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From the Vet

What’s New | Monoclonal Antibodies for Arthritis in Dogs

by Dr. Eileen Savier CVA, CVCH

Jan 7, 2024

What is Arthritis?

Arthritis is the most common cause of chronic pain in dogs. Many times it is described in older dogs but in reality it can occur in a dog of any age (~80% of dogs over 8 years of age and ~35% of dogs of all ages). Arthritis is considered a welfare issue in companion animals, especially if left untreated. What do I mean when I say animal welfare? There are many different definitions that have been proposed but very broadly we want to determine how an individual animal is coping, both mentally and physically, at a certain point in time (physical, psychological, social and environmental).

The definition of arthritis is simply “inflammation of the joints”, but this does not do this disease process justice- it is much more complex than this definition leads us to believe. Arthritis affects all structures of the joint and if not treated can lead to complete failure of the joint. What happens to the pet is that there is deterioration of normal structures, this causes pain and reduced use of the joint, surrounding muscles/ ligaments/ and tendons become weak, the pet often compensates elsewhere which causes more pain, the brain becomes increasingly aware of daily pain and amplifies the pain messaging system to restrict pain activity further.

What Can We Do?

Since arthritis is very complex so is treatment. Treatment should be a plan that is created specifically for your pet and should be a fluid and evolving plan. All care takers and the veterinary team are decision makers in the process. It is also important to regularly monitor your pet so you and your veterinarian can be confident that your plan is working and when therapy may need to be changed. There are very few validated pain scales for chronic pain but a really good easy one is the canine brief pain inventory. Personally, I like baseline scores, another evaluation once treatment should reach peak effect, two weeks after peak effect of treatment, then at least monthly long term. If numbers are stable I do not need each month reported to the office but if scores start to get worse or there is a new problem I would like to re-evaluate the pet. I have said before that treatment for arthritis should be more than just medication so we will not do a deep dive in all the aspects of management again in this blog.

The new kid on the block is a monoclonal antibody developed by Zoetis called Librela. This is not the first monoclonal antibody this company has developed, you may be familiar with Cytopoint which is a monoclonal antibody use to treat atopic dermatitis in dogs.

This product has been FDA approved in the USA since 2016 and has since proven its value and the potential for use of monoclonal antibodies in medicine since. Librela was granted FDA approval in the USA in May of 2023 and became commercially available in the fall of 2023.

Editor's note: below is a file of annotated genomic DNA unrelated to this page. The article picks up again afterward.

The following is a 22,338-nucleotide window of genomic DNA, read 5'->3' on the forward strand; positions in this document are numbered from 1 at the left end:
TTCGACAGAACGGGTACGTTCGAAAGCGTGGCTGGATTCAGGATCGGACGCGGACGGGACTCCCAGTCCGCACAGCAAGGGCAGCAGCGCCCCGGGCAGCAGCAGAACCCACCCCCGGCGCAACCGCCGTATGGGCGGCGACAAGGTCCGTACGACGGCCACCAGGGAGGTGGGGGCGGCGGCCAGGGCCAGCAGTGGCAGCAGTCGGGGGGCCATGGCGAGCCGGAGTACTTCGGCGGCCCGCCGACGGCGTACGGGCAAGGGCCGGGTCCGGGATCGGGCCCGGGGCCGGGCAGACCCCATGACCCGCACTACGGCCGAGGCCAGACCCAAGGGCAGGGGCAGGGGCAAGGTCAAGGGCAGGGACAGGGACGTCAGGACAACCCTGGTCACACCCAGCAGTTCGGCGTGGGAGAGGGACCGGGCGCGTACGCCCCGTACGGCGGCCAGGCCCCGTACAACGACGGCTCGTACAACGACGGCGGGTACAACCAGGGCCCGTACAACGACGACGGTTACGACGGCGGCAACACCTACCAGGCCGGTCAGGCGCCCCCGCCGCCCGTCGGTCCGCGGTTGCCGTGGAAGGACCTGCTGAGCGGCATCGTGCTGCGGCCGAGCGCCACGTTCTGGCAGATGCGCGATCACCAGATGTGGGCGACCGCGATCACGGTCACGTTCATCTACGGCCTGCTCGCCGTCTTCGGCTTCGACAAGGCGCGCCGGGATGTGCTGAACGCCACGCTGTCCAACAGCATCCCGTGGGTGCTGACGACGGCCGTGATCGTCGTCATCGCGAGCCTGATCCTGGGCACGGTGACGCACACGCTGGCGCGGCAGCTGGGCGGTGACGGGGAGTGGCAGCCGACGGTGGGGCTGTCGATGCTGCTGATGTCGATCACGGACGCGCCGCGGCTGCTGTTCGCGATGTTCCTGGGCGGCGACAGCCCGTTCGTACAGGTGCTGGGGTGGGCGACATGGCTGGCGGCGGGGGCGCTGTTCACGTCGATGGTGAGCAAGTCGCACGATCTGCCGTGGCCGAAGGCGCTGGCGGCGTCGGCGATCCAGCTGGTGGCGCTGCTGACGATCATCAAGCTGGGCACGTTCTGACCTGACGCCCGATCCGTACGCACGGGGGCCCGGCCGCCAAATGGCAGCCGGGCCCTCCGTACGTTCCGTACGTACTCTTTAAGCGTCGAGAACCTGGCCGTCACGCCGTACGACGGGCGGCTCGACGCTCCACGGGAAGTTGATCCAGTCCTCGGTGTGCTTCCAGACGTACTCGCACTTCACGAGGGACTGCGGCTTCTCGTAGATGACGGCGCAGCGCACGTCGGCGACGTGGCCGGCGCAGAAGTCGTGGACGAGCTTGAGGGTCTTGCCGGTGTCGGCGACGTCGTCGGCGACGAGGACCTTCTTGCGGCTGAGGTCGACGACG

Monoclonal antibodies are laboratory produced antibodies that serve to mimic the body’s immune system attack on unwanted cells. Librela targets nerve growth factor (NGF) which is a protein that regulated growth, development, and maintain of sympathetic and embryonic sensory neurons. This is very important in development and growth and these functions should be protected. This is why this treatment should not be used in young, growing, or pregnant/ lactating females. When a pet has arthritis NGF increases the release of inflammatory mediators and NGF itself. This leads to what is known as sensitization and dramatic worsening of chronic pain. The antibody binds NGF deactivating it.

Librela is a monthly injection and can be used as a single treatment or part of a multimodal treatment depending on the severity of your pets disease. There are very few reported side effect which is excellent and can be used in pets with concurrent disease. A majority of the owner have reported to me that within a week of starting the medication they noticed an improvement but in a small population of patients improvement is noted at around the 6 week mark, so after the second injection.

I am so excited to have this part of my tool kit to treat arthritis and if you have any concerns about your pet or you are telling yourself “they are just slowing down” I would encourage you to talk to your veterinarian about trying to diagnose arthritis.

About Dr. Eileen Savier

Barks & Recreation is proud to feature Dr. Eileen Savier CVA, CVCH as our Veterinary Blogger in our “From the Vet” Series — offering information related to the health and welfare of your furry family members! Currently part of the team of doctors at Keystone Veterinary Clinic, Dr. Savier is a 2012 Graduate of the Ross University School of Veterinary Medicine, She completed her clinical experience at The Ohio State University and after veterinary school she pursued further education and certification in Veterinary Acupuncture, Chinese Herbal Medicine, and Fear Free veterinary visits. Dr. Savier has a special interest in integrative medicine, animal behavior, and internal medicine and is committed to improving animal health care by integrating Eastern and Western philosophies. She enjoys working with fearful & aggressive dogs and cats and she has had additional training in low stress handling techniques and encourages positive reinforcement during exams and procedures. Her clinical interests include pain management, animal behavior, geriatric patient care, and internal medicine.

Dr. Savier is a member of the following associations:

Dr. Savier shares her home with two (soon to be three) dogs, two cats, and a toddler. She lovingly refers to her two dogs as Coconut Retrievers as they were rescue dogs she brought home from the island of St. Kitts. In her free time she enjoys spending time with her family, going to the beach, and planning her next Disney vacation.